Hey. Look. You've never heard of Infinity. Until this week, I'd never heard of Infinity. The game was under development for the Game Boy Color in 2001, built by a bunch of teenagers as part of a company they called Affinix. They were indie developers before independent game development was even a thing, which meant they needed to find a publisher to actually release it. The game was mostly done, but its position so late into the GBC's life meant that the search for a publisher was in vain.
Now they've released a nearly finished ROM with some extra fixes recently implemented. It currently cuts off about a quarter of the way through the title, with a variety of relatively minor features and content left to implement throughout the rest of the game. The developers estimate that Infinity is 90% complete, and it might be possible to finish off that remaining 10% and release a new, functional Game Boy Color title over fifteen years after that system's death.
I hope they do get the chance to finish it, because the game is surprisingly good. It's a full-on RPG with tactical, positional combat, and while I could only spend about half an hour with it, it seems like a solid foundation for some 8-bit slime-slaying. The really shocking thing is the strength of the writing, which effectively conveys some poignant moments even with the platform's minimal technology. You can grab the ROM at the developers' website.
NEXT WEEK'S RELEASES
KING OF FIGHTERS XIV
Publisher: Atlus USA
Platform: PlayStation 4
Release Date: August 23rd
I'm bad at fighting games, but I still get excited by every major release because it means I'll get to see the folks on the tournament scene do something new and crazy. King of Fighters XIV is sadly doing away with SNK's gorgeous pixel art in favor of some decidedly less inspired 3D visuals, but it holds onto the 3-on-3 fighting system and massive roster of playable characters.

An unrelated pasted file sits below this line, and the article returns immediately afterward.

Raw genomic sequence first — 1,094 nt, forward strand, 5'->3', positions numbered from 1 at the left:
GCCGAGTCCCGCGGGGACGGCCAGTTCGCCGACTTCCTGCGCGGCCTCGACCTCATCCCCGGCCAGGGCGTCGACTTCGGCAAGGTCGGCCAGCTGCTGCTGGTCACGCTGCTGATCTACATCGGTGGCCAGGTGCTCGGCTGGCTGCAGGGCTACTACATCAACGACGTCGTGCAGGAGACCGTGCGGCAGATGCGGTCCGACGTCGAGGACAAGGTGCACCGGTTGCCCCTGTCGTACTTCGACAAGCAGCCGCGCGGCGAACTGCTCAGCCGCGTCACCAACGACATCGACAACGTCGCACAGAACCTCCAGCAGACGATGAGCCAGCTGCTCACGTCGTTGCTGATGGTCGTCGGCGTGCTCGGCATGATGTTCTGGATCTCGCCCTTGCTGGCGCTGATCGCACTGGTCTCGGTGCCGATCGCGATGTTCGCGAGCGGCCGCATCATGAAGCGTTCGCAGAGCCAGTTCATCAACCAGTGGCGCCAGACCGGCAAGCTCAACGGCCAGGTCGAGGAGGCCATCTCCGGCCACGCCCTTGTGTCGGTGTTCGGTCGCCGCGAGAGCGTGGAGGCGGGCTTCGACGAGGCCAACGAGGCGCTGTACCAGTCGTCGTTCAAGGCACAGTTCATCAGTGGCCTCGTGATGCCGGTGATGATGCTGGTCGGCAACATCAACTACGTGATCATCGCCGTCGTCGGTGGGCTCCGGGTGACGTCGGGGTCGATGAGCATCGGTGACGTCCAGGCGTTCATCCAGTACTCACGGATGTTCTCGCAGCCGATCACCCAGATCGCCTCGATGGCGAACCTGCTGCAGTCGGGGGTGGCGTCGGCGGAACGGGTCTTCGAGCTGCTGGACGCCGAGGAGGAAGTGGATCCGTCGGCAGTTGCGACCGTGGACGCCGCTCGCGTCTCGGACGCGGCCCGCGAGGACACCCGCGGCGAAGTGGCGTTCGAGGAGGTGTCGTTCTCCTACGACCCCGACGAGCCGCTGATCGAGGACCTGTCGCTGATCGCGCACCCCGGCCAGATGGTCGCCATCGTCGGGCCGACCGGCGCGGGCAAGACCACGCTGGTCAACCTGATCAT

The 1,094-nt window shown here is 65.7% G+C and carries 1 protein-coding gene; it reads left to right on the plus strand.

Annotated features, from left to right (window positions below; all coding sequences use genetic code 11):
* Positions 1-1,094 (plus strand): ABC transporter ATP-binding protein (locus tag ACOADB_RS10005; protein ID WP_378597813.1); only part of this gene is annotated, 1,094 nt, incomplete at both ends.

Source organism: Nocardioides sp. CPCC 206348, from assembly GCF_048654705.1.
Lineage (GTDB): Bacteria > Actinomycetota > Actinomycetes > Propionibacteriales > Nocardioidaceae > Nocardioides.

And hey, Terry Bogard still has his sick baseball cap, so that's gotta count for something. I'm not nearly versed enough in KOF to break down the changes to the fighting system, but the buzz I've been hearing from folks in the know has been pretty positive.
METROID PRIME: FEDERATION FORCE|
Developer: Next Level Games
Release Date: August 19th
It's time for the game nobody wanted, and everybody's excited to loudly announce their angry apathy! I liked Metroid Prime Hunters more than most—which is to say I liked it at all—but the notion of this follow-up has even me feeling completely cold.
Metroid Prime: Federation Force will have you in the role of a marine employed by the Galactic Federation, and you can buddy up with friends to take on missions in four-player co-op. Samus will make some kind of appearance, somewhere, if only to shake her head and give a polite but emphatic thumbs down to authority.
There's also the Blast Ball mode, which is like Rocket League but with shooting, so it's actually more like Overwatch's Lucioball. A free demo of Blast Ball came out a while ago. I tried it, but I couldn't find a game. Not a single person was playing. Not one.
Federation Force could be totally fine on its own merits, but in a world where Samus' last appearance was Other M and it's been over 12 years since the last traditional 2D entry in the series, the thought of anybody receiving this title warmly is a far-off dream.
Next week's big Western release will be the continued adventures of Adam Jensen in Deus Ex: Mankind Divided on August 23rd, which looks to further refine the already great fundamentals of the stealth-shooter-RPG-thing.
Also up next week is Style Savvy: Fashion Forward on August 19th, which lets you do fashion things, I think? Okay, look, I actually keep hearing that Style Savvy is secretly a super-awesome management RPG with way more depth than anyone would ever expect and I'm honestly super curious about it and might just play it for myself.
See you for next week's column, where I might just heap upwards of a thousand words of praise upon the excellent Axiom Verge ahead of its Wii U release!